federal jurisdiction exists only when a federal question is
presented on the face of the plaintiffs properly pleaded
complaint. The rule makes the plaintiff the master of the
claim; he or she may avoid federal jurisdiction by exclusive
reliance on state law." Caterpillar Inc. v.
Williams, 482 U.S. 386, 392 (1987) (internal citation
omitted); see Harless v. CSX Hotels, Inc., 389 F.3d
444, 450 (4th Cir. 2004) [discussing the well-pleaded
complaint rule]. Moreover, potential defenses and
counterclaims involving the Constitution or laws of the
United States are ignored in determining whether federal
question jurisdiction exists. Vaden v. Discover
Bank, 556 U.S. 49, 60 (2009).
careful review of the pleading filed in the family court
fails to reveal any basis for federal question jurisdiction.
As noted above, the family court case is titled
"Complaint for Modification Visitation", and the
first listed cause of action is "Custody and
Visitation". Additional assertions concern the possible
appointment of a Guardian ad Litem (and payment of costs
associated with such), a restraining order to prevent
discussion of the pending litigation with the minor child,
discovery in the action, and payment of associated
attorney's fees. ECF No. 1-1 at 4-10. Although Clay
asserts that there is federal jurisdiction based on a First
Amendment (access to the courts) and Fourteenth Amendment
claim, or the full faith and credit act, such claims are not
presented on the face of the family court complaint, and
federal courts generally abstain from hearing child support
matters. See Cantor v. Cohen, 442 F.3d 196, 202 (4th
Cir. 2006) ["We find additional support for our decision
in this case in the long established precedent that federal
courts are courts of limited jurisdiction and generally
abstain from hearing child custody matters."] (citing
Cole v. Cole, 633 F.2d 1083, 1087 (4th Cir. 1980));
Capel v. Va. Dep't of Soc. Servs. Div. of Child
Support Enf't, 640 Fed.Appx. 257 (4th Cir. 2016)
[holding that a federal district court lacked subject-matter
jurisdiction to hear a civil complaint challenging the
calculation of child support payments].
Ankenbrandt v. Richards, 504 U.S. 689 (1992), the
Supreme Court clarified that the principle of the domestic
relations exception first enunciated in Barber v.
Barber. 62 U.S. 582 (1858),  does not rely on an absence
of jurisdiction over such matters in Article III of the
Constitution. Instead, the court held, inferior federal
courts lack jurisdiction to entertain such actions because
Congress did not grant them such authority in the Judiciary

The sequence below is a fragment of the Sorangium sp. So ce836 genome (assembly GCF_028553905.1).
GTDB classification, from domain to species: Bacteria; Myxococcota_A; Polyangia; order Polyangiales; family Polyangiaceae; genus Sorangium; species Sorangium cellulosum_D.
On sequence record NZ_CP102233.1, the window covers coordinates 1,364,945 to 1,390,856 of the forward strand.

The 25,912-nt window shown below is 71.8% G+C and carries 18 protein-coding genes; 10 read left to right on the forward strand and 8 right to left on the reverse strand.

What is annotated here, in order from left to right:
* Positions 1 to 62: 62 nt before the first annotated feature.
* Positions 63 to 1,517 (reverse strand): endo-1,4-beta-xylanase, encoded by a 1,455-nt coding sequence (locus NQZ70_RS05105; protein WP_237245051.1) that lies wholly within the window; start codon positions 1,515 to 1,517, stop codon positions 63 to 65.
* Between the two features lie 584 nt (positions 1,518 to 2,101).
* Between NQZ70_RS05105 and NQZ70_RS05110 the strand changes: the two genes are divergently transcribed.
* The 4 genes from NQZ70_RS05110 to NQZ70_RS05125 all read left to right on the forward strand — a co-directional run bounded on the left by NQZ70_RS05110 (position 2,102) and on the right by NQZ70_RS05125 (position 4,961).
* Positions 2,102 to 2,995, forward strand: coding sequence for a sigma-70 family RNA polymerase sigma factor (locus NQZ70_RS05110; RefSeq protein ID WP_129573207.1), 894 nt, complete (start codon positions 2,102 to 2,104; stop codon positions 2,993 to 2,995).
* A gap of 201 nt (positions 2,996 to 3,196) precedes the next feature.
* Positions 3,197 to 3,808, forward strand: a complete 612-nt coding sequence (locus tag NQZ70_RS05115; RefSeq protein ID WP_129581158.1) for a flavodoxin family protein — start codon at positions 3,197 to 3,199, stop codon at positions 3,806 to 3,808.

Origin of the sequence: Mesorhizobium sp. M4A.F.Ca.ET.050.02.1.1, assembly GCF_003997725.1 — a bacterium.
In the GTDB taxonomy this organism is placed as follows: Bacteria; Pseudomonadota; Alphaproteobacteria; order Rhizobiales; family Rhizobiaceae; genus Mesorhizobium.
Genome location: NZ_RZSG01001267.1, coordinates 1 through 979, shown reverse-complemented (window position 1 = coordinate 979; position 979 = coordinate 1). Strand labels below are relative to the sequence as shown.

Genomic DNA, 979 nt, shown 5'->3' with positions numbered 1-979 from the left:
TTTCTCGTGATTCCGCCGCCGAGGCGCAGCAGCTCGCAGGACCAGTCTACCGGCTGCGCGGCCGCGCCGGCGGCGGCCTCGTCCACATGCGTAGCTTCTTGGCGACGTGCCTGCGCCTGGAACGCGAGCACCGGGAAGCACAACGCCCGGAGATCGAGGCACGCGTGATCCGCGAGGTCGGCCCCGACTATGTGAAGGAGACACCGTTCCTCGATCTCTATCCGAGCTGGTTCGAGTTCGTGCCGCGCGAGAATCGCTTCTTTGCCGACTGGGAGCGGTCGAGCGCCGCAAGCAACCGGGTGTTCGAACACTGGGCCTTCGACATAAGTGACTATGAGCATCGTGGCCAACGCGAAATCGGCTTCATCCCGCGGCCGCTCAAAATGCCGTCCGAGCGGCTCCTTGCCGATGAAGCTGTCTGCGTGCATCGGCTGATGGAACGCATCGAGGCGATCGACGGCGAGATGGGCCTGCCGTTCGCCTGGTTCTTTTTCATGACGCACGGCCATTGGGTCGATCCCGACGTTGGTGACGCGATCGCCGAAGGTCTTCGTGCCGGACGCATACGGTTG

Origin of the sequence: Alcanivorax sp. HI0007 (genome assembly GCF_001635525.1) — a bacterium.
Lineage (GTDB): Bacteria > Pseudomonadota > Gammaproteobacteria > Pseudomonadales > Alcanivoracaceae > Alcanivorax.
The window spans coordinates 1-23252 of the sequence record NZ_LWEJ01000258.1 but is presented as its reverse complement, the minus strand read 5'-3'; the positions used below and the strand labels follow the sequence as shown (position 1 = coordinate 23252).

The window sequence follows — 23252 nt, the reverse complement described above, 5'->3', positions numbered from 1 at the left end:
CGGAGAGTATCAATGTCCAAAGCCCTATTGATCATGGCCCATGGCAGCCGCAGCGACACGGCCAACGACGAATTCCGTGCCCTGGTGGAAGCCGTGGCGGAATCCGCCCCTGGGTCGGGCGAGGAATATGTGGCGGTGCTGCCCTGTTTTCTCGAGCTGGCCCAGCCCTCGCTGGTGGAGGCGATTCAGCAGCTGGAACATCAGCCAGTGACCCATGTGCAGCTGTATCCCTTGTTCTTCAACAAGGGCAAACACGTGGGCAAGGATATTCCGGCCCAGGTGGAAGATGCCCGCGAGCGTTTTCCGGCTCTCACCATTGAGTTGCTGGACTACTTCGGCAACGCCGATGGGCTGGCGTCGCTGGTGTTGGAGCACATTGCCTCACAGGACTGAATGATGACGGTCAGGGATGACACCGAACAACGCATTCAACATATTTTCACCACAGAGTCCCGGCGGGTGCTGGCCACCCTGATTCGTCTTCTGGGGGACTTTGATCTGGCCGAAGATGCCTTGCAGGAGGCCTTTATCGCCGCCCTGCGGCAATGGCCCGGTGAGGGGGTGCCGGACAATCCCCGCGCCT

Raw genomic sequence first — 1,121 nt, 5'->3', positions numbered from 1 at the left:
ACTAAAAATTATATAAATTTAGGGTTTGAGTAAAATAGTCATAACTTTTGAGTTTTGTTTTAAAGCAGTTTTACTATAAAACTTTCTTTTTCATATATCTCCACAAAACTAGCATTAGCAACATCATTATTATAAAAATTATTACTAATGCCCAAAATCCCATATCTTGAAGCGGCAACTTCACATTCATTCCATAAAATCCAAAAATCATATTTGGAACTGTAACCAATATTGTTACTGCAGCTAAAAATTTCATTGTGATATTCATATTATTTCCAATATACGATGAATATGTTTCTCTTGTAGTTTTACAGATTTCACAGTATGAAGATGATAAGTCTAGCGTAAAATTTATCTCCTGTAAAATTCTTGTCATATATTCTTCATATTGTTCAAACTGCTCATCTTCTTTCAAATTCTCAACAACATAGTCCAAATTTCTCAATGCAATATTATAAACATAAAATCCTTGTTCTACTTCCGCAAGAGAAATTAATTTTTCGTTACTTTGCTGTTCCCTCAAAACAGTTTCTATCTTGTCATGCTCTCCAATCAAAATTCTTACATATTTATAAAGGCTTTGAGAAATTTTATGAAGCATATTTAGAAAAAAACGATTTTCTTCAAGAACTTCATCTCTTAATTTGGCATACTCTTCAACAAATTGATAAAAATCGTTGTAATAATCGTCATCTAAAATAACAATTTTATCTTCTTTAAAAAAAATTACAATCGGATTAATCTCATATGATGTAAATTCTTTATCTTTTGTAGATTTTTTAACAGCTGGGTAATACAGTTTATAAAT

Act of 1789 or subsequent statutes. Ankenbrandt v.
Richards. 504 U.S. at 698. Congressional acquiescence to
the exception, and principles of federalism, stare decisis,
and concerns of judicial economy, persuaded the Supreme Court
to preserve the domestic relations exception, but,
importantly, only in "cases involving the issuance of a
divorce, alimony, or child custody decree." Id.
at 704. Clay alleges that removal is proper under the
"full faith and credit" clause of Article IV,
Section 1 of the United States Constitution. However,
"[t]he full faith and credit clause does not provide an
independent basis of jurisdiction." Luterman v.
Levin, 318 F.Supp. 11, 13 (D. Md. 197O)(citing
Wisconsin v. Pelican Ins. Co., 127 U.S. 265, 291-92
(1888)). Otherwise, "any attempt, at any time or place,
by any person, to enforce the provisions of any state statute
or judgment would be, without more, a subject of federal
jurisdiction." People of State of Ca. v. Bruce.
129 F.2d 421, 424 (9th Cir. 1942). Therefore, invocation of
the full faith and credit clause does not constitute a claim
arising under the Constitution for purposes of 28 U.S.C.
§§ 1331 or 1441. Luterman, 318 F.Supp. at
[i]t only prescribes a rule by which courts. Federal and
state, are to be guided when a question arises in the
progress of a pending suit as to the faith and credit to be
given by the court to the public acts, records, and judicial
proceedings of a state other than that in which the court is
sitting.... [T]o invoke the rule which it prescribes does not
make a case arising under the Constitution or laws of the
State of Minn, v. N. Sec. Co.. 194 U.S. 48, 72
also purports to remove this family court case pursuant to 28
U.S.C. § 1443(1). ECF No. 1 at 1. This statute
authorizes the removal of civil actions filed in state court,
even if the action would not ...